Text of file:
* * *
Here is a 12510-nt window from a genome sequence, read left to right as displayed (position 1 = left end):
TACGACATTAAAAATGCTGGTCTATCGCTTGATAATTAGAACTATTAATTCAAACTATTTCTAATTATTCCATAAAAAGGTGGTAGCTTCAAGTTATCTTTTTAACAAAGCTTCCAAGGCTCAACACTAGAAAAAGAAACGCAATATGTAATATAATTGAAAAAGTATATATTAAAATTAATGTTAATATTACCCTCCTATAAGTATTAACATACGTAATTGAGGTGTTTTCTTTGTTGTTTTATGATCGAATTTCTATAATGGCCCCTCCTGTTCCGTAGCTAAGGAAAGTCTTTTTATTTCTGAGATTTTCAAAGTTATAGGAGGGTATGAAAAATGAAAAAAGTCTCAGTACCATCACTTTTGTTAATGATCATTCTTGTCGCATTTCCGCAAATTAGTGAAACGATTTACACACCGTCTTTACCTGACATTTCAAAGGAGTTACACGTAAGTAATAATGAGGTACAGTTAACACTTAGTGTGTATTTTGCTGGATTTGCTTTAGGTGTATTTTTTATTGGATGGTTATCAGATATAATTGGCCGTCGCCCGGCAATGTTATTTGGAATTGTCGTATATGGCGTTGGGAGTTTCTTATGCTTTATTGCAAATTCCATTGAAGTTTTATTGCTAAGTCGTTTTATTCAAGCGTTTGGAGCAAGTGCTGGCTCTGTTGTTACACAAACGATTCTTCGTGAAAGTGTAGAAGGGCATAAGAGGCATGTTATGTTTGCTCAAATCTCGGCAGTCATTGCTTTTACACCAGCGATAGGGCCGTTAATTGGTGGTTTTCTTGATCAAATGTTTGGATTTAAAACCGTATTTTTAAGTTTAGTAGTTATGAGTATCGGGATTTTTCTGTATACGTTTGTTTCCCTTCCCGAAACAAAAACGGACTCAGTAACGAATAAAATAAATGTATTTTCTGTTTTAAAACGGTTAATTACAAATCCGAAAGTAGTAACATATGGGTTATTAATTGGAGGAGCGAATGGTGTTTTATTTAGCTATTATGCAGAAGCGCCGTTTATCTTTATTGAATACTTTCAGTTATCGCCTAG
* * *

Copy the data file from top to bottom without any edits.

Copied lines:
Here is a 12510-nt window from a genome sequence, read left to right as displayed (position 1 = left end):
TACGACATTAAAAATGCTGGTCTATCGCTTGATAATTAGAACTATTAATTCAAACTATTTCTAATTATTCCATAAAAAGGTGGTAGCTTCAAGTTATCTTTTTAACAAAGCTTCCAAGGCTCAACACTAGAAAAAGAAACGCAATATGTAATATAATTGAAAAAGTATATATTAAAATTAATGTTAATATTACCCTCCTATAAGTATTAACATACGTAATTGAGGTGTTTTCTTTGTTGTTTTATGATCGAATTTCTATAATGGCCCCTCCTGTTCCGTAGCTAAGGAAAGTCTTTTTATTTCTGAGATTTTCAAAGTTATAGGAGGGTATGAAAAATGAAAAAAGTCTCAGTACCATCACTTTTGTTAATGATCATTCTTGTCGCATTTCCGCAAATTAGTGAAACGATTTACACACCGTCTTTACCTGACATTTCAAAGGAGTTACACGTAAGTAATAATGAGGTACAGTTAACACTTAGTGTGTATTTTGCTGGATTTGCTTTAGGTGTATTTTTTATTGGATGGTTATCAGATATAATTGGCCGTCGCCCGGCAATGTTATTTGGAATTGTCGTATATGGCGTTGGGAGTTTCTTATGCTTTATTGCAAATTCCATTGAAGTTTTATTGCTAAGTCGTTTTATTCAAGCGTTTGGAGCAAGTGCTGGCTCTGTTGTTACACAAACGATTCTTCGTGAAAGTGTAGAAGGGCATAAGAGGCATGTTATGTTTGCTCAAATCTCGGCAGTCATTGCTTTTACACCAGCGATAGGGCCGTTAATTGGTGGTTTTCTTGATCAAATGTTTGGATTTAAAACCGTATTTTTAAGTTTAGTAGTTATGAGTATCGGGATTTTTCTGTATACGTTTGTTTCCCTTCCCGAAACAAAAACGGACTCAGTAACGAATAAAATAAATGTATTTTCTGTTTTAAAACGGTTAATTACAAATCCGAAAGTAGTAACATATGGGTTATTAATTGGAGGAGCGAATGGTGTTTTATTTAGCTATTATGCAGAAGCGCCGTTTATCTTTATTGAATACTTTCAGTTATCGCCTAG